Where to buy books to maximize your favorite author’s advantage

A few people have asked me recently, “Where is the best place to purchase your book?” In other words, having already decided to buy the book, where will I (the author) derive the most benefit? The average reader might assume a sale is a sale, but there are actually several factors that influence a sale’s relative value to an author. Three factors jump to mind: royalties, reviews, and social conscience.

The easiest response to this question is that retailers, like Amazon and iBooks, must charge something for their platforms—so buying directly from the publisher, whenever possible, maximizes profit to the author. Strictly from the standpoint of royalties, this is your best bet, since it cuts out the middleman. For me, that would mean buying Freedom City directly from Lulu. But if buying a book directly from the publisher isn’t an option—and if you’re still only concerned about maximizing royalties to the author—then my suggestion would be to go with a platform other than Amazon, because they generally take a larger share of the pie from authors than other retailers.

However, another factor is that Amazon has a near monopoly on book sales in the United States, so reviews on that platform matter a whole lot to authors in terms of future sales. We’re dependent on our loyal readers to buy books from Amazon and to write glowing, verified reviews there, so that prospective readers in the future will know our books don’t suck. This is particularly important in the months following a book’s release. For Freedom City, released just last month, my current strategy has been to steer people to Amazon and to implore them to write a review afterward.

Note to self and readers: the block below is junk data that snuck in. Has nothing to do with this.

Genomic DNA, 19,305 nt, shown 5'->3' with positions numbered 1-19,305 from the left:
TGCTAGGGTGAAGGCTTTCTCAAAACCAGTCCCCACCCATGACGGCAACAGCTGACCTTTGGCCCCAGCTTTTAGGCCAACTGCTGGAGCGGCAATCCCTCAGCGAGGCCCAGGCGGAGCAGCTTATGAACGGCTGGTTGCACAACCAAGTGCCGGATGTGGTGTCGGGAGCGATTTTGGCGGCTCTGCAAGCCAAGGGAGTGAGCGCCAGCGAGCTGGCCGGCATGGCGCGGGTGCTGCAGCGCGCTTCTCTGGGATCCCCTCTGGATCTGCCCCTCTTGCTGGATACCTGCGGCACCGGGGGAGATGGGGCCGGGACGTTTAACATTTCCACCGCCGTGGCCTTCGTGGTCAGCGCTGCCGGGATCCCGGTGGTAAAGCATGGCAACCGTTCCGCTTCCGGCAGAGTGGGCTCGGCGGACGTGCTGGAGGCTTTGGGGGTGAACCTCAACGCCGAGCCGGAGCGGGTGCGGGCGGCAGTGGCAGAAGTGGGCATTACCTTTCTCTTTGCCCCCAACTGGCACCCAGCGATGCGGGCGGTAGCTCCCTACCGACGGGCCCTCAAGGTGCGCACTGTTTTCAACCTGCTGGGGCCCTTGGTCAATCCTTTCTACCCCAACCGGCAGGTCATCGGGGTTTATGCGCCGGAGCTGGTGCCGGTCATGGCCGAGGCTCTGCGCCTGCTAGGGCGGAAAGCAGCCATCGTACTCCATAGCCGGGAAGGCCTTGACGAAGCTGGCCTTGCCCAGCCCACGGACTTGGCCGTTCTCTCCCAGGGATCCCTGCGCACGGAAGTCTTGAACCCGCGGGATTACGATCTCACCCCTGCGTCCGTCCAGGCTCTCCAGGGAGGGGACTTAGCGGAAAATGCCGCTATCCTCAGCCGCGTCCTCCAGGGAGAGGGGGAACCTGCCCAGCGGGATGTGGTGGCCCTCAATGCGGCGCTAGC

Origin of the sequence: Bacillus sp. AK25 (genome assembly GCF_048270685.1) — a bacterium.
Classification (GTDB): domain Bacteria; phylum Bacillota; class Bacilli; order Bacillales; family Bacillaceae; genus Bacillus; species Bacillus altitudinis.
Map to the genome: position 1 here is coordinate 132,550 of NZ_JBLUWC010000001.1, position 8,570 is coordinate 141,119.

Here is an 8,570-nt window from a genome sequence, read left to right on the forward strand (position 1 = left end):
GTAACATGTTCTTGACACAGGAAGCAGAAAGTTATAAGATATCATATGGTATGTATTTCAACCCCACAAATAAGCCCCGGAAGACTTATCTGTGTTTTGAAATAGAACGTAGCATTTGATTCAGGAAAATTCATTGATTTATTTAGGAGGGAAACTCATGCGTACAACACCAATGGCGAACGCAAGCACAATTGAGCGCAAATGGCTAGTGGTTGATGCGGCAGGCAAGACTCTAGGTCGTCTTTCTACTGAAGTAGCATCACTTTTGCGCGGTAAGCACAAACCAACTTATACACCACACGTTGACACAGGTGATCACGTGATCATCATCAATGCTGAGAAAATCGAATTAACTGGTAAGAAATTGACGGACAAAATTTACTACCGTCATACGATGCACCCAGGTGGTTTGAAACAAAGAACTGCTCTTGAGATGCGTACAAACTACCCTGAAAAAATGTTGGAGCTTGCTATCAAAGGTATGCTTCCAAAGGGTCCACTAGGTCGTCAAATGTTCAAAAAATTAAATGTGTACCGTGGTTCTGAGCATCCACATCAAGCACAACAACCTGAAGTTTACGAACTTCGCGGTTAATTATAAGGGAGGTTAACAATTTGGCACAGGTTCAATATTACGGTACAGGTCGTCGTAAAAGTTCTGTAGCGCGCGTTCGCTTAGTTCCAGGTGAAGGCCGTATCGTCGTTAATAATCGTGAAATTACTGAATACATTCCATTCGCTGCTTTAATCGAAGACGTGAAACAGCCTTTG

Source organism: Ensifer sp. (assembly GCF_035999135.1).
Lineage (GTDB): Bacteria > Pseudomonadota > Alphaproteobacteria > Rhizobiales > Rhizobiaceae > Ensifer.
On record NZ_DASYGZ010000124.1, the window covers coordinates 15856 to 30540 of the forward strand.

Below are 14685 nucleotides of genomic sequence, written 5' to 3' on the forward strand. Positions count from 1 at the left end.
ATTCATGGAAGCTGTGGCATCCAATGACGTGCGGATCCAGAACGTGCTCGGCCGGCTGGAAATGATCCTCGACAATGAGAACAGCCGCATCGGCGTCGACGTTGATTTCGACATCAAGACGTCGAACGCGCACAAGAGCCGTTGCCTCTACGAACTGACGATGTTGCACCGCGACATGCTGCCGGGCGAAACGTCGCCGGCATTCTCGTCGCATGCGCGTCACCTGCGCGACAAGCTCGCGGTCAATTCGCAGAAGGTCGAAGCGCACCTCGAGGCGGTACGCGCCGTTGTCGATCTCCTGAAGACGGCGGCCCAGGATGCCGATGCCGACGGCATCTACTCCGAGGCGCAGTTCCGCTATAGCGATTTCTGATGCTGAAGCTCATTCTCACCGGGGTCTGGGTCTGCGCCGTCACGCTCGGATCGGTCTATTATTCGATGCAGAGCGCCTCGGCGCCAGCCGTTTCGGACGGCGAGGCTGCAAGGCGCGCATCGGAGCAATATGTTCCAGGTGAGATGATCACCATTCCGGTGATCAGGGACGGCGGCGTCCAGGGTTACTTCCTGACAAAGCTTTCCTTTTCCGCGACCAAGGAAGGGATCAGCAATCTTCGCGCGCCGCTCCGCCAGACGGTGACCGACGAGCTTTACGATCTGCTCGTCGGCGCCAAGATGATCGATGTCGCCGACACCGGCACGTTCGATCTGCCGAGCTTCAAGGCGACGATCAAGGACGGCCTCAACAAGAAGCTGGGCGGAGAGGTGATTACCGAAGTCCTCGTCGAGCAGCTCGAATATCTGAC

But wait—how could a progressive author in good conscience direct sales to Amazon? As the author of a book that flat-out ridicules companies like Yuengling and Coors for supporting Trump, it’s difficult to reconcile the fact that I’m promoting a company that funds racist propaganda though its advertisements on Breitbart. Once my book sells 10,000 copies I can take a firmer stand, but until then I have no choice, because to spurn Amazon is to commit author suicide. For now, when people ask where to buy my book I just add the asterisks—*maybe consider another retailer that isn’t evil.

To summarize, how to best help authors is complicated. It depends on what an author cares about most, and this likely depends on how long the book has been out. For me, the answer is

  • Today, buy the book from Amazon and write me a review.
  • Once I have 100 reviews, buy the book from Lulu or from a local bookstore like Upshur Street Books.
  • Once I sell 100,000 copies, buy the book from anywhere other than Amazon, assuming by then they’re still advertising on Brietbart.

However you buy my book—or any book—thanks for being a conscientious book consumer and supporting an indie author. For a complete list of where to purchase Freedom City, check out my website.

Thanks for reading!

 

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